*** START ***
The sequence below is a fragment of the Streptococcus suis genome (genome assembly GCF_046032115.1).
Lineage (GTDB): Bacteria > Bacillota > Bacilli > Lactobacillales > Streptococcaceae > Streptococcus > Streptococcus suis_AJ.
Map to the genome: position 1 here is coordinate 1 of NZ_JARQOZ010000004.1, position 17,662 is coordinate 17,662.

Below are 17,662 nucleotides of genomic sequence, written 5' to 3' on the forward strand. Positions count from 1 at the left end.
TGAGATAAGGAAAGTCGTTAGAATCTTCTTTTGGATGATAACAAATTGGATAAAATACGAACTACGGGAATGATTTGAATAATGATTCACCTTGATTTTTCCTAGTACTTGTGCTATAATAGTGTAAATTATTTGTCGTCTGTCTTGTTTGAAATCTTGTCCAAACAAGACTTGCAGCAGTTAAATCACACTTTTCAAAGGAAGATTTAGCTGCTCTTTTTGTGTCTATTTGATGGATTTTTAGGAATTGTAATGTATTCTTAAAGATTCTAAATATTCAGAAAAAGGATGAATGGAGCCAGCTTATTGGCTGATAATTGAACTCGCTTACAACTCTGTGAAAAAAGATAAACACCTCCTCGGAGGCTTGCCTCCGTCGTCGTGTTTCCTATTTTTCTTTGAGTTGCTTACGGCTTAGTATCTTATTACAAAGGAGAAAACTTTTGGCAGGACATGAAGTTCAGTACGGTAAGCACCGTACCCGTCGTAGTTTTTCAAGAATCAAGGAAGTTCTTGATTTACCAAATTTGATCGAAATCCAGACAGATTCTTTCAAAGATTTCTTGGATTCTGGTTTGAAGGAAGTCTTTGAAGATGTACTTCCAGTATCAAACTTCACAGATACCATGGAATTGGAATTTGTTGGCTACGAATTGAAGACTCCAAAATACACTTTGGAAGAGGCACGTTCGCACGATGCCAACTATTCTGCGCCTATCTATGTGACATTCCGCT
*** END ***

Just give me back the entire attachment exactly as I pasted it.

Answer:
The sequence below is a fragment of the Streptococcus suis genome (genome assembly GCF_046032115.1).
Lineage (GTDB): Bacteria > Bacillota > Bacilli > Lactobacillales > Streptococcaceae > Streptococcus > Streptococcus suis_AJ.
Map to the genome: position 1 here is coordinate 1 of NZ_JARQOZ010000004.1, position 17,662 is coordinate 17,662.

Below are 17,662 nucleotides of genomic sequence, written 5' to 3' on the forward strand. Positions count from 1 at the left end.
TGAGATAAGGAAAGTCGTTAGAATCTTCTTTTGGATGATAACAAATTGGATAAAATACGAACTACGGGAATGATTTGAATAATGATTCACCTTGATTTTTCCTAGTACTTGTGCTATAATAGTGTAAATTATTTGTCGTCTGTCTTGTTTGAAATCTTGTCCAAACAAGACTTGCAGCAGTTAAATCACACTTTTCAAAGGAAGATTTAGCTGCTCTTTTTGTGTCTATTTGATGGATTTTTAGGAATTGTAATGTATTCTTAAAGATTCTAAATATTCAGAAAAAGGATGAATGGAGCCAGCTTATTGGCTGATAATTGAACTCGCTTACAACTCTGTGAAAAAAGATAAACACCTCCTCGGAGGCTTGCCTCCGTCGTCGTGTTTCCTATTTTTCTTTGAGTTGCTTACGGCTTAGTATCTTATTACAAAGGAGAAAACTTTTGGCAGGACATGAAGTTCAGTACGGTAAGCACCGTACCCGTCGTAGTTTTTCAAGAATCAAGGAAGTTCTTGATTTACCAAATTTGATCGAAATCCAGACAGATTCTTTCAAAGATTTCTTGGATTCTGGTTTGAAGGAAGTCTTTGAAGATGTACTTCCAGTATCAAACTTCACAGATACCATGGAATTGGAATTTGTTGGCTACGAATTGAAGACTCCAAAATACACTTTGGAAGAGGCACGTTCGCACGATGCCAACTATTCTGCGCCTATCTATGTGACATTCCGCT